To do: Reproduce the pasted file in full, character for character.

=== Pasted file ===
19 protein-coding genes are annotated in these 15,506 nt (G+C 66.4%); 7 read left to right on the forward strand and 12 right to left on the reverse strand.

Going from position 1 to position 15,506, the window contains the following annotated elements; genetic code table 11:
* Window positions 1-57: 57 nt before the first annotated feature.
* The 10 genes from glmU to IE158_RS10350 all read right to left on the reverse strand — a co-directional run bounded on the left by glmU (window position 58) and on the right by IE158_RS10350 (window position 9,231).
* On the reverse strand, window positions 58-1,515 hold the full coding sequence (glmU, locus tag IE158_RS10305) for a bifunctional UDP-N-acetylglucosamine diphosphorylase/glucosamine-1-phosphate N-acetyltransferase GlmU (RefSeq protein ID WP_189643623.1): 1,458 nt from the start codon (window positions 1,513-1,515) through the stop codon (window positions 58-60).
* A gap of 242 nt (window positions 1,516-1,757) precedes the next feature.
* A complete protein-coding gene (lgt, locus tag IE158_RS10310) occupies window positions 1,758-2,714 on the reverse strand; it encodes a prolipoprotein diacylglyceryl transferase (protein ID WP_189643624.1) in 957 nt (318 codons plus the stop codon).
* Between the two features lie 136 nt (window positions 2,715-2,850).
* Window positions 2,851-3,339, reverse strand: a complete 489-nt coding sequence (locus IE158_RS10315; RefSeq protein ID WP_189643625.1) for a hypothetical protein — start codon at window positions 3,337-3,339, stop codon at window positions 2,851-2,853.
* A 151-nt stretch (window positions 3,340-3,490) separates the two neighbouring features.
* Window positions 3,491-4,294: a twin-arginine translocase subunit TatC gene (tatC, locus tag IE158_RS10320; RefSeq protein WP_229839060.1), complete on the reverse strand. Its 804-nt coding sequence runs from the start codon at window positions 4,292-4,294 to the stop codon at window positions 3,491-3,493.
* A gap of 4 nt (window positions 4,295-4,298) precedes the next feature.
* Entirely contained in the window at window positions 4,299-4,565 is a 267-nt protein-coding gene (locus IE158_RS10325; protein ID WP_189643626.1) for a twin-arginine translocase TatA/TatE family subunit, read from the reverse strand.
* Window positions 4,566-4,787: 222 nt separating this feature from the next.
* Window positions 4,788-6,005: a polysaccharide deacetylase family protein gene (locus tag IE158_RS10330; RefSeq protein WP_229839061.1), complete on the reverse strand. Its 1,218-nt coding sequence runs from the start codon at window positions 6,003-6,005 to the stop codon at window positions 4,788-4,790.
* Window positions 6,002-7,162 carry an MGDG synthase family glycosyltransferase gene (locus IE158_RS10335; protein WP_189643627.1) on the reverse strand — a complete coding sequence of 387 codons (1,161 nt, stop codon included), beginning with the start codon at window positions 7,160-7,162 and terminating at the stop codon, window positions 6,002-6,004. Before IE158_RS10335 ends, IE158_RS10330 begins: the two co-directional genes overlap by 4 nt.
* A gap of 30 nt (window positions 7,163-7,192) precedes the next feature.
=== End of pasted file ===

19 protein-coding genes are annotated in these 15,506 nt (G+C 66.4%); 7 read left to right on the forward strand and 12 right to left on the reverse strand.

Going from position 1 to position 15,506, the window contains the following annotated elements; genetic code table 11:
* Window positions 1-57: 57 nt before the first annotated feature.
* The 10 genes from glmU to IE158_RS10350 all read right to left on the reverse strand — a co-directional run bounded on the left by glmU (window position 58) and on the right by IE158_RS10350 (window position 9,231).
* On the reverse strand, window positions 58-1,515 hold the full coding sequence (glmU, locus tag IE158_RS10305) for a bifunctional UDP-N-acetylglucosamine diphosphorylase/glucosamine-1-phosphate N-acetyltransferase GlmU (RefSeq protein ID WP_189643623.1): 1,458 nt from the start codon (window positions 1,513-1,515) through the stop codon (window positions 58-60).
* A gap of 242 nt (window positions 1,516-1,757) precedes the next feature.
* A complete protein-coding gene (lgt, locus tag IE158_RS10310) occupies window positions 1,758-2,714 on the reverse strand; it encodes a prolipoprotein diacylglyceryl transferase (protein ID WP_189643624.1) in 957 nt (318 codons plus the stop codon).
* Between the two features lie 136 nt (window positions 2,715-2,850).
* Window positions 2,851-3,339, reverse strand: a complete 489-nt coding sequence (locus IE158_RS10315; RefSeq protein ID WP_189643625.1) for a hypothetical protein — start codon at window positions 3,337-3,339, stop codon at window positions 2,851-2,853.
* A 151-nt stretch (window positions 3,340-3,490) separates the two neighbouring features.
* Window positions 3,491-4,294: a twin-arginine translocase subunit TatC gene (tatC, locus tag IE158_RS10320; RefSeq protein WP_229839060.1), complete on the reverse strand. Its 804-nt coding sequence runs from the start codon at window positions 4,292-4,294 to the stop codon at window positions 3,491-3,493.
* A gap of 4 nt (window positions 4,295-4,298) precedes the next feature.
* Entirely contained in the window at window positions 4,299-4,565 is a 267-nt protein-coding gene (locus IE158_RS10325; protein ID WP_189643626.1) for a twin-arginine translocase TatA/TatE family subunit, read from the reverse strand.
* Window positions 4,566-4,787: 222 nt separating this feature from the next.
* Window positions 4,788-6,005: a polysaccharide deacetylase family protein gene (locus tag IE158_RS10330; RefSeq protein WP_229839061.1), complete on the reverse strand. Its 1,218-nt coding sequence runs from the start codon at window positions 6,003-6,005 to the stop codon at window positions 4,788-4,790.
* Window positions 6,002-7,162 carry an MGDG synthase family glycosyltransferase gene (locus IE158_RS10335; protein WP_189643627.1) on the reverse strand — a complete coding sequence of 387 codons (1,161 nt, stop codon included), beginning with the start codon at window positions 7,160-7,162 and terminating at the stop codon, window positions 6,002-6,004. Before IE158_RS10335 ends, IE158_RS10330 begins: the two co-directional genes overlap by 4 nt.
* A gap of 30 nt (window positions 7,163-7,192) precedes the next feature.